The core problem worldwide is productive capacity has largely out run the capacity of debt ridden and lowly paid worker consumers to buy the goods and services capable of being produced. A decade or so ago, producers sought out newly emerging consumers in developing countries to avoid the impact of the imbalance in their home countries, but that option is now waning. This leaves few good investment opportunities and the problem is fast becoming one that is global.
Productive capacities are badly out of line with consumption levels because of the skewed distributions of income, especially in China, Japan (which has a derivative problem), the United States and several, but not all European countries. The skews in these countries, except for Scandinavia, keep consumers from buying more and this is creating deflationary pressures for both commodity prices and the prices of goods, and, and it is stalling out investment.
Income distribution problems are the world's key economic problem now. Everywhere, high income earners of the world and their banks sit on cash hoards that are neither lent or spent. Banks and those controlling available or discretionary income are in effect saving the liquidity created by the Fed instead of lending it and spending it. For example, US holdings of liquid savings deposits as a percentage of GDP, has gone up dramatically from about 17 percent at the time of the 2008 crash to over 42 percent currently, even though GDP has itself risen notably. Meanwhile, the federal funds rate has dropped from about 4 percent to zero over that same interval. No real inducement to save is there. Large cash hoards are not invested because there is already a glut of productive capacity relative to consumption levels and deflation threatens. Returns relative to risks are inadequate. The high income earners of the world hoard income and spend too little of it on consumption because they have relatively too much of it and therefore their marginal and average propensities to consume are relatively too low.
Capitalism stalls out with this imbalance between consumption and production and leaves anything resembling Says law in total disarray. Keynes' greatest contribution was to show us that Says law can grossly fail; however, he didn't, as here, tie any such failure directly to the mal-distributions of income. His focus was on the general business cycle and the role of "animal Spirits" among investors (a "we don't know" designation). This business cycles perspective he addressed is one thing, but the constant economic malaise from the investment/production vs. income/consumption imbalance addressed here is another matter entirely.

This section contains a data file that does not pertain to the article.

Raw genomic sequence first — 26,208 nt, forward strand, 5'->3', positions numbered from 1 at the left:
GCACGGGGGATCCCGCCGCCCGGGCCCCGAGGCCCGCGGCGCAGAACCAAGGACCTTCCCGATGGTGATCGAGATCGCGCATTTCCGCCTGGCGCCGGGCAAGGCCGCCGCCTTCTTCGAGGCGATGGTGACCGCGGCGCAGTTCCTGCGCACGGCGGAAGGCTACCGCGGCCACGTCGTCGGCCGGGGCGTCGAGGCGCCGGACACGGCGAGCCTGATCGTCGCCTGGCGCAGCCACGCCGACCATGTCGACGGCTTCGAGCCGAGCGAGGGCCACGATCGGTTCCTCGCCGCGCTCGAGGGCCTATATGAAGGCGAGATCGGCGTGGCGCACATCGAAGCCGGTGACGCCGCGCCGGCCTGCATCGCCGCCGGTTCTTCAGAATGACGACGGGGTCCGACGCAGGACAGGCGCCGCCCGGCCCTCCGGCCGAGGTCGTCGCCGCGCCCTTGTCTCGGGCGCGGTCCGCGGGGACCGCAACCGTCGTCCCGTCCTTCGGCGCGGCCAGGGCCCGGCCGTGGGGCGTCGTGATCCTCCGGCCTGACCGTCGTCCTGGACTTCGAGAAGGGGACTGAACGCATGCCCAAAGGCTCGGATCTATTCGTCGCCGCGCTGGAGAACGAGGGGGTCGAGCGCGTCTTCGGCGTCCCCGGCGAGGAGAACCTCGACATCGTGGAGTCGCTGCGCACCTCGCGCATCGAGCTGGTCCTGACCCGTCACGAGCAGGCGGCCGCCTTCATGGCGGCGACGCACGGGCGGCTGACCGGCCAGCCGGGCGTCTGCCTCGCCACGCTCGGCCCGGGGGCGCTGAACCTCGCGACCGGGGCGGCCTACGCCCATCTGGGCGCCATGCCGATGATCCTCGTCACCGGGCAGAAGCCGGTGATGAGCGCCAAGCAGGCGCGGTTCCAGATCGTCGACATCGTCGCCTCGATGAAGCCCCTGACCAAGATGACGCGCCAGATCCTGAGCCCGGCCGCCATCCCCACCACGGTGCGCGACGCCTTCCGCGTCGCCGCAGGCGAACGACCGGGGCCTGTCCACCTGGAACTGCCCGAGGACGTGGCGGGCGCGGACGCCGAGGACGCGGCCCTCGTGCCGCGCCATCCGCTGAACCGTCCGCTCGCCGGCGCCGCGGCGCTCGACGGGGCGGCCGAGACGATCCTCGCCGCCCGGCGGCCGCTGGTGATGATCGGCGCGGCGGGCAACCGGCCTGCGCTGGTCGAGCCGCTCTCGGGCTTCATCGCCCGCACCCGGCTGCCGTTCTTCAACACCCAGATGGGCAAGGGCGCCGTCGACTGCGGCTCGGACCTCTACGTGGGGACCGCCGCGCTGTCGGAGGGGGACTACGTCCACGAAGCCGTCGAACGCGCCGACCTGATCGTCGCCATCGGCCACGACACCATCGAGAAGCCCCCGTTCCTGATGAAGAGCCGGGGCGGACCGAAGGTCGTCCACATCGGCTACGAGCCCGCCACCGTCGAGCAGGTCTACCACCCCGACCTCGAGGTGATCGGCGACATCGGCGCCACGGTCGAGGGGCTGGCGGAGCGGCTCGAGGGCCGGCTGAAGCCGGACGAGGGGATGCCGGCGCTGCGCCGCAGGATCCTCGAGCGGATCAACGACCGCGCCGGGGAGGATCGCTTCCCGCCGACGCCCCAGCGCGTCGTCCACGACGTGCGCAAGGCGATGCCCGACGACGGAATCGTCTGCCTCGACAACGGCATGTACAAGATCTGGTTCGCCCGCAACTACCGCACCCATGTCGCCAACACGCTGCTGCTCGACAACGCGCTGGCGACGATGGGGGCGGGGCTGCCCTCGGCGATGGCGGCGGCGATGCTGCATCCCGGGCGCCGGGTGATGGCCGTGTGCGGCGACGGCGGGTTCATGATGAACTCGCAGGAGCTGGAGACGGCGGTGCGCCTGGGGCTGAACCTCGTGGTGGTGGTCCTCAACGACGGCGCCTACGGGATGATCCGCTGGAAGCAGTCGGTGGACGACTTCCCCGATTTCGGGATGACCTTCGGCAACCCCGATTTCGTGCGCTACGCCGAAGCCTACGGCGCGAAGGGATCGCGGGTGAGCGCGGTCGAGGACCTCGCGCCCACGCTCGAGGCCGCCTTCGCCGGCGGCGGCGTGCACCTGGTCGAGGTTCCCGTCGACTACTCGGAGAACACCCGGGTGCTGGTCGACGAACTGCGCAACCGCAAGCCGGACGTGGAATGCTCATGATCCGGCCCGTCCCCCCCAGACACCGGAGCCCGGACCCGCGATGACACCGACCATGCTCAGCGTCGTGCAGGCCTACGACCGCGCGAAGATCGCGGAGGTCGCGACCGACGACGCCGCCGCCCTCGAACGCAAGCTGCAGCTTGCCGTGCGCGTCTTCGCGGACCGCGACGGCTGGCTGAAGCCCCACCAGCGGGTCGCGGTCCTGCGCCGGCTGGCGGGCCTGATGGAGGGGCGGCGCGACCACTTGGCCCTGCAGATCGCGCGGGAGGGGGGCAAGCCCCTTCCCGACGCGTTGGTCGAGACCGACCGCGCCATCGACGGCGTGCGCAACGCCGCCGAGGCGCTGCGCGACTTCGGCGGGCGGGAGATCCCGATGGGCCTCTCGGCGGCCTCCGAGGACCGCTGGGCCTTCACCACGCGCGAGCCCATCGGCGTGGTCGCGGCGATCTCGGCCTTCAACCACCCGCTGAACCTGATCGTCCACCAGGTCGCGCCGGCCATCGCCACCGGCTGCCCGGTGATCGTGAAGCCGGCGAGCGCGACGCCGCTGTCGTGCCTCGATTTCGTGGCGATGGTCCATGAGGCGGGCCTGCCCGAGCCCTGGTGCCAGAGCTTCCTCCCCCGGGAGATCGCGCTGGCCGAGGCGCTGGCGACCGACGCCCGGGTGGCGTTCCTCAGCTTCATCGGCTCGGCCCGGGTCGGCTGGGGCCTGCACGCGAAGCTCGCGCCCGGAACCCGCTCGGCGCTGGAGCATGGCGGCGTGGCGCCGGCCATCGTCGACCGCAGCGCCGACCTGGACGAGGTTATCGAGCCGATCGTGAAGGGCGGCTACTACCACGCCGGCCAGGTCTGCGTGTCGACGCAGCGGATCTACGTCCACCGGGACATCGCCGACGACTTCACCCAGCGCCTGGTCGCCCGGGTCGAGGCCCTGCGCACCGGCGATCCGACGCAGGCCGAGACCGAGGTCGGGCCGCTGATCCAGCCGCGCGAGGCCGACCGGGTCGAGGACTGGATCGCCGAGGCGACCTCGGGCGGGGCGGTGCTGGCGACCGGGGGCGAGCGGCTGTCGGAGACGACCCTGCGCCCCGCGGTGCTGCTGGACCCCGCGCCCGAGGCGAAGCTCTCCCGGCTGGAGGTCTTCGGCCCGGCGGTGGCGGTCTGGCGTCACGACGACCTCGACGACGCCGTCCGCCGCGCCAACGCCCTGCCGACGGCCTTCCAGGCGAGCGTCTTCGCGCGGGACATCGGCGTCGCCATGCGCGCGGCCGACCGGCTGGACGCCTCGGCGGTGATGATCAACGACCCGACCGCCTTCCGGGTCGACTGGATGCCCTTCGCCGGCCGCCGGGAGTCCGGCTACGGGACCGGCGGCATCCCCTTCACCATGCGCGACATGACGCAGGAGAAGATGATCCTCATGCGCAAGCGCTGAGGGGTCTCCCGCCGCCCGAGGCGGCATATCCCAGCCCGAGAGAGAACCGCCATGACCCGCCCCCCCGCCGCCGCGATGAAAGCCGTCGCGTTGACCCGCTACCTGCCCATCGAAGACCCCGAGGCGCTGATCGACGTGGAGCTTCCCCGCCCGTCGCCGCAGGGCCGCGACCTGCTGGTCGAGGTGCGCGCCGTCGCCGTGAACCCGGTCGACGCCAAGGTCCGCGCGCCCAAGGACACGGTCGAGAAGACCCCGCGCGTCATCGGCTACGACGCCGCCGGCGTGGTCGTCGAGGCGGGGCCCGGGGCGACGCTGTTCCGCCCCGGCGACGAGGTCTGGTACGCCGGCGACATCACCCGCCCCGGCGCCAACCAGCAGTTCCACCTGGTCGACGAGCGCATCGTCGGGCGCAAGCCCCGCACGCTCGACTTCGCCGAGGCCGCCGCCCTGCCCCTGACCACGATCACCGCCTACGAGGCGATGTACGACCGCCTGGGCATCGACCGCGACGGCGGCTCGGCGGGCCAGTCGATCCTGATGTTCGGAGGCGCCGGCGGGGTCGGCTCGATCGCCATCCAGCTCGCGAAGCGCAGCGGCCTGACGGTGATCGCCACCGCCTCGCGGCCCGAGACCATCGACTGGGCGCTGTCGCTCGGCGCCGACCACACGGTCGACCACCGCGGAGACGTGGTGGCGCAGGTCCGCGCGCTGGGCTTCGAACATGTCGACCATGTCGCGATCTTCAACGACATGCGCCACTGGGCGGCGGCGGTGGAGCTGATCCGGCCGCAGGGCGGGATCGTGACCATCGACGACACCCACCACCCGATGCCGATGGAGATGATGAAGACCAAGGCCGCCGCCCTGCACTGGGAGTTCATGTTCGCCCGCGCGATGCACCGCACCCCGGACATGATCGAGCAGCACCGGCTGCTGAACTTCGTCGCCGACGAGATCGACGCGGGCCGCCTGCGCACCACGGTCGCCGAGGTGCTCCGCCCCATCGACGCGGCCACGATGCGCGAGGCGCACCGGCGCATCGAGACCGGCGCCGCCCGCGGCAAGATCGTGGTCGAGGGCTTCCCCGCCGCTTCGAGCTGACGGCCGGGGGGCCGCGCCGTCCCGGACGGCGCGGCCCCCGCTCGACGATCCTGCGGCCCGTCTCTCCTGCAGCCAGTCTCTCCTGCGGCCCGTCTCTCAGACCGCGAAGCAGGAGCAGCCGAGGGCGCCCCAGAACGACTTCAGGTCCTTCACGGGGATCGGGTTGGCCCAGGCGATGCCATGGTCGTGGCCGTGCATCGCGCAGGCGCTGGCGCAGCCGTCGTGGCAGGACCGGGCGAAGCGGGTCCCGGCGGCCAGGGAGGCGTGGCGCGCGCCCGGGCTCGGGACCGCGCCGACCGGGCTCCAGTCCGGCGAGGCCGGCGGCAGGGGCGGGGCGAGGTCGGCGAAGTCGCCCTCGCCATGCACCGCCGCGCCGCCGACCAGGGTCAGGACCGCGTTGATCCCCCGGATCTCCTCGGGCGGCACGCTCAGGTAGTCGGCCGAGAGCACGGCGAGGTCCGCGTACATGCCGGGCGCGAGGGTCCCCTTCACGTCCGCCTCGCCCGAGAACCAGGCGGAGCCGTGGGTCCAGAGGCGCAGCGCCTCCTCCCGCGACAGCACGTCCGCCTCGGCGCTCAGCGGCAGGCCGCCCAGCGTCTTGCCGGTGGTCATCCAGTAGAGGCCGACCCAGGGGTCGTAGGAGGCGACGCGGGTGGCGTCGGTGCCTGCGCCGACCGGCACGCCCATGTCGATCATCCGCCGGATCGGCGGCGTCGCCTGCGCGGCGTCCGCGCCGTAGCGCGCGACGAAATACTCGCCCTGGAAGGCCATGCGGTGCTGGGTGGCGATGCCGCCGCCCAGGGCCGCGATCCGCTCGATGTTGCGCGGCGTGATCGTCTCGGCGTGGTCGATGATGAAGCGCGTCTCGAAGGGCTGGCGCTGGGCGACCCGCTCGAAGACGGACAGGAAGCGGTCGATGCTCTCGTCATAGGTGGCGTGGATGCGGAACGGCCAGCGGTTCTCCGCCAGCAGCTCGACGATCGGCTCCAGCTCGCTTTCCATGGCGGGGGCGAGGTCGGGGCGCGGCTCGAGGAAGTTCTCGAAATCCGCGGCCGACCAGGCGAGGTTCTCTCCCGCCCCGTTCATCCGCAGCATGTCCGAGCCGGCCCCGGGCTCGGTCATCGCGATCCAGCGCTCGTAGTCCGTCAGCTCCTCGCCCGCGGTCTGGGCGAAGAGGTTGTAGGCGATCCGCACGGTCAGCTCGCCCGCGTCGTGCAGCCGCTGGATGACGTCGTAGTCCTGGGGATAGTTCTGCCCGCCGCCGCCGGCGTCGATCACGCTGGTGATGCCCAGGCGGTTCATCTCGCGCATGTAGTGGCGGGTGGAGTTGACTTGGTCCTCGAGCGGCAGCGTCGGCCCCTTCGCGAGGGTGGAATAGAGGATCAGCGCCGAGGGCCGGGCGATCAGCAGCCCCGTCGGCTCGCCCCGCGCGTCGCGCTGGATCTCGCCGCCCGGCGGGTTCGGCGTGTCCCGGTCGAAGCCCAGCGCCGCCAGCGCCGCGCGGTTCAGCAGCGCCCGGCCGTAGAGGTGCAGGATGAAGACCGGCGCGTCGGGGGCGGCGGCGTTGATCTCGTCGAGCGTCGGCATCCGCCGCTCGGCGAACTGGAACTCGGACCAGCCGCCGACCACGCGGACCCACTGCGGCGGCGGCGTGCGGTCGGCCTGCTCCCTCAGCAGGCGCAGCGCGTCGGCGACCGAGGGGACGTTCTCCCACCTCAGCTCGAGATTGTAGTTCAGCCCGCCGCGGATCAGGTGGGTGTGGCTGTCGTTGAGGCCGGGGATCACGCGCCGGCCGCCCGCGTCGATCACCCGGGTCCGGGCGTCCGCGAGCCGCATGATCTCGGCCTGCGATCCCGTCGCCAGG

Keynes and his leading followers wrote between the era of robber barons in the 1890's and the early 1960's, when the income distribution problems the world faced were relatively minor. However, as Thomas Piketty, the French economist, suggests and we mostly now realize, economic growth and labor's share of income invariably stalls and falls relative to that of capital because of 1) the greater mechanization of production by robots and such, and 2) the compounding of interest. As we move toward a Marxian surplus of labor, with depressed wages and technological change geared toward displacing other workers, Labor's share of income cannot help but fall, and capital's share rise. This state of affairs skews in the distributions of income ever more rapidly. The suggestion, of course, is skewing is inevitable, but we have no corrective method of dealing with it or its consequences. So economic situations simply gets worse. Capitalism in the modern world is fatally flawed and has no corrective mechanism to remedy this problem which is becoming acute, but being ignored.
The consequences of the skew problem addressed here in turn induces world governments -- such as the US, Japan and also China until now, to pour excessive liquidity into their economies and to lower interest rates, in the hope of causing more capital investment, but the efforts fail everywhere (except until now in China) because of the relative lack of investment opportunities due to the production/consumption imbalance created by the skewed income distributions in the various countries. What happens instead of increased investment is those with high incomes hoard more, banks sit on more money and financial asset markets and housing markets tend to bubble up as is now the case in China, Japan and the United States.
These consequences of these distributional skews and their attending inter-country interactions are not well studied or understood because the neoclassical framework of economics inadequately considers these aspects of world economies and because the implicit implications offend those who sponsor neoclassical economic study and research and their spokesmen. A willful blindness attends.
Capitalism as we know it is in big trouble.
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